News Release

“Movies” with color and music visualize brain activity data in beautiful detail

Novel toolkit translates neuroimaging data into audiovisual formats to aid interpretation

Peer-Reviewed Publication


“Movies” with color and music visualize brain activity data in beautiful detail


Audiovisualization of neural activity from the dorsal surface of the thinned skull cortex of the awake mouse. 


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Credit: Thibodeaux et al., 2024, PLOS ONE, CC-BY 4.0 (

Complex neuroimaging data can be explored through translation into an audiovisual format – a video with accompanying musical soundtrack – to help interpret what happens in the brain when performing certain behaviors. David Thibodeaux and colleagues at Columbia University, US, present this technique in the open-access journal PLOS ONE on February 21, 2024. Examples of these beautiful “brain movies” are included below. 

Recent technological advances have made it possible for multiple components of activity in the awake brain to be recorded in real time. Scientists can now observe, for instance, what happens in a mouse’s brain when it performs specific behaviors or receives a certain stimulus. However, such research produces large quantities of data that can be difficult to intuitively explore to gain insights into the biological mechanisms behind brain activity patterns. 

Prior research has shown that some brain imaging data can be translated into audible representations. Building on such approaches, Thibodeaux and colleagues developed a flexible toolkit that enables translation of different types of brain imaging data—and accompanying video recordings of lab animal behavior—into audiovisual representations. 

The researchers then demonstrated the new technique in three different experimental settings, showing how audiovisual representations can be prepared with data from various brain imaging approaches, including 2D wide-field optical mapping (WFOM) and 3D swept confocally aligned planar excitation (SCAPE) microscopy.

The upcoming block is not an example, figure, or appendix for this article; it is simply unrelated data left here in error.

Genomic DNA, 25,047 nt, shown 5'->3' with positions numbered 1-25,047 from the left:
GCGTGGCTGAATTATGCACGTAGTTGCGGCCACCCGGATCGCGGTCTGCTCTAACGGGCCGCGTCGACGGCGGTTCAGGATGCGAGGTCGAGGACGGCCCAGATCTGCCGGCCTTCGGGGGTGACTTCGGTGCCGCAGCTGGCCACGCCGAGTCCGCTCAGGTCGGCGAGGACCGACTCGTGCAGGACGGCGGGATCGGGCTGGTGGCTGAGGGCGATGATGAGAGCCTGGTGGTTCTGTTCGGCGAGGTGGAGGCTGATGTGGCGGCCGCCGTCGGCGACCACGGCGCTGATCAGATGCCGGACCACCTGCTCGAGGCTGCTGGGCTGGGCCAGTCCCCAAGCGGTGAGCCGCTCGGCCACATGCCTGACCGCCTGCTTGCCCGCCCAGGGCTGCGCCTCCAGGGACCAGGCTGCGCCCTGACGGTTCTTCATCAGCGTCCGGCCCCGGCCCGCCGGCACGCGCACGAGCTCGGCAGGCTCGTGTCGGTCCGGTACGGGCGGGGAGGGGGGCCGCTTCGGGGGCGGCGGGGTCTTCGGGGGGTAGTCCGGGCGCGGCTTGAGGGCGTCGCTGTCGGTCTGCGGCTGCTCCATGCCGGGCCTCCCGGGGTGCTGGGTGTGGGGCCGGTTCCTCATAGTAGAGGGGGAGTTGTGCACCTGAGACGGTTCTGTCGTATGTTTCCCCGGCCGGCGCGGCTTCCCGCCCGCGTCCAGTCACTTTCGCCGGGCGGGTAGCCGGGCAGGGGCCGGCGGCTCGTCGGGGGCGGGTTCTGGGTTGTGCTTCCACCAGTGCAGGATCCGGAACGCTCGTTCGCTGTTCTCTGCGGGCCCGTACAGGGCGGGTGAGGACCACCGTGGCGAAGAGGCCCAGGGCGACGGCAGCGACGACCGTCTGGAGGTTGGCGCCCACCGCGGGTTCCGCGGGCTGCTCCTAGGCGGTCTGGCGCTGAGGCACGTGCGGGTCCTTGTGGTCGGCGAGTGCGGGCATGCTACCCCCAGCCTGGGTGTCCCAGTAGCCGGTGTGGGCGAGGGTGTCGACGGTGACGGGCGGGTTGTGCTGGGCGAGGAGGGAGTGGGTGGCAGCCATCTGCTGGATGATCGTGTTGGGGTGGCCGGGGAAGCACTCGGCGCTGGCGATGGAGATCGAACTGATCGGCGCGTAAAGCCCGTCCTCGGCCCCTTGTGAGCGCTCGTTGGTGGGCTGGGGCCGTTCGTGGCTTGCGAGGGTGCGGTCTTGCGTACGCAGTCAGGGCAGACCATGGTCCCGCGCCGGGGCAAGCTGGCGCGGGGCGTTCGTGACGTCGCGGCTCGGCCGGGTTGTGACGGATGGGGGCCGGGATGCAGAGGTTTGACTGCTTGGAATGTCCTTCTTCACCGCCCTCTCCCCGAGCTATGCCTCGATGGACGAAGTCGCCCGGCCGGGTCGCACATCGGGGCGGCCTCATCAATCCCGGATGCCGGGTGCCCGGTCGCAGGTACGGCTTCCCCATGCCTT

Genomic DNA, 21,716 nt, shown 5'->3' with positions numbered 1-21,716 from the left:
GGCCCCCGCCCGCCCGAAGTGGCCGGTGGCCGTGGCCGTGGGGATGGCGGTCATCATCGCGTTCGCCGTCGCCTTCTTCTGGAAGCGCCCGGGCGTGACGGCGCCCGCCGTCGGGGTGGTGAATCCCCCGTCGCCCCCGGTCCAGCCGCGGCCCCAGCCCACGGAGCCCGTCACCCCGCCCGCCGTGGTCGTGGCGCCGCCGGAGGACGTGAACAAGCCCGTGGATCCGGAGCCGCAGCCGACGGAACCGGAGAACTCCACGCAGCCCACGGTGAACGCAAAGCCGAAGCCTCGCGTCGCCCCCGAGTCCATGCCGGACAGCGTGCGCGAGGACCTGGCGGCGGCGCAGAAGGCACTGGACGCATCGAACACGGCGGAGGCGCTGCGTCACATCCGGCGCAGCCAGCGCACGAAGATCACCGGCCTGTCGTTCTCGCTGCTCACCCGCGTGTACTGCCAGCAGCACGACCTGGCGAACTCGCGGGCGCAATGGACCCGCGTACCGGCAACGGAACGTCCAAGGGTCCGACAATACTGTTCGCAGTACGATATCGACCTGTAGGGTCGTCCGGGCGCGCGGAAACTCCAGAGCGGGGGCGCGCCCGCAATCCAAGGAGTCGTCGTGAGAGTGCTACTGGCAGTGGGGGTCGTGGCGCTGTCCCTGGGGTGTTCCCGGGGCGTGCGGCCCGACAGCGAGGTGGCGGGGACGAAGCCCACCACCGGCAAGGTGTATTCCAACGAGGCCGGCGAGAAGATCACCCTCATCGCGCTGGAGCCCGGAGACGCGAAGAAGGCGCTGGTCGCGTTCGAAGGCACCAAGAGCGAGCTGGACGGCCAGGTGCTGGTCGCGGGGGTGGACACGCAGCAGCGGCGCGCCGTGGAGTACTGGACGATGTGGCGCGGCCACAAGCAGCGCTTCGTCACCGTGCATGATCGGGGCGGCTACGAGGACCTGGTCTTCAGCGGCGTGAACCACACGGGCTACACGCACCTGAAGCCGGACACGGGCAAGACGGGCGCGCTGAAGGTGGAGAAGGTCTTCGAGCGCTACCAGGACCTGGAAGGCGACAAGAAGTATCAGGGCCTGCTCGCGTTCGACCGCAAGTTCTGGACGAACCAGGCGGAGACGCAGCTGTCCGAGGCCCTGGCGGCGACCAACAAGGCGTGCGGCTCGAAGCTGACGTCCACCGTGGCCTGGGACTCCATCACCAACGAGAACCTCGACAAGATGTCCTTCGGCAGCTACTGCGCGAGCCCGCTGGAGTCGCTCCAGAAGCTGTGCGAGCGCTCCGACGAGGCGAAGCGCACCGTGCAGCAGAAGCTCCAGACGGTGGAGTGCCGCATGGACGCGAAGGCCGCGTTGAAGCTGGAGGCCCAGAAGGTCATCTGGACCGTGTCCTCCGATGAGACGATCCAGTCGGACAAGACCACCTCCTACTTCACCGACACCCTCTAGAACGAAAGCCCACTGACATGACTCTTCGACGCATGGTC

The toolkit was applied to previously-collected WFOM data that detected both neural activity and brain blood flow changes in mice engaging in different behaviors, such as running or grooming. Neuronal data was represented by piano sounds that struck in time with spikes in brain activity, with the volume of each note indicating magnitude of activity and its pitch indicating the location in the brain where the activity occurred. Meanwhile, blood flow data were represented by violin sounds. The piano and violin sounds, played in real time, demonstrate the coupled relationship between neuronal activity and blood flow. Viewed alongside a video of the mouse, a viewer can discern which patterns of brain activity corresponded to different behaviors.  

The authors note that their toolkit is not a substitute for quantitative analysis of neuroimaging data. Nonetheless, it could help scientists screen large datasets for patterns that might otherwise have gone unnoticed and are worth further analysis. 

The authors add: “Listening to and seeing representations of [brain activity] data is an immersive experience that can tap into this capacity of ours to recognize and interpret patterns (consider the online security feature that asks you to “select traffic lights in this image” – a challenge beyond most computers, but trivial for our brains)...[It] is almost impossible to watch and focus on both the time-varying [brain activity] data and the behavior video at the same time, our eyes will need to flick back and forth to see things that happen together. You generally need to continually replay clips over and over to be able to figure out what happened at a particular moment. Having an auditory representation of the data makes it much simpler to see (and hear) when things happen at the exact same time.” 


In your coverage please use this URL to provide access to the freely available article in PLOS ONE: 

Citation: Thibodeaux DN, Shaik MA, Kim SH, Voleti V, Zhao HT, Benezra SE, et al. (2024) Audiovisualization of real-time neuroimaging data. PLoS ONE 19(2): e0297435.  

Author Countries: USA 

Funding: National Institutes of Health grants: RF1MH114276 (EMCH), R01NS063226 (EMCH), R01NS076628 (EMCH), UF1NS108213 (EMCH) and 5U01NS094296 (EMCH), Columbia ROADS grant RG31 (Hillman / Zheng) and the Simons Collaboration on Global Brain 542991 (Abbott).The funders had no role in study design, data collection and analysis, decision to publish, or preparation of the manuscript. 

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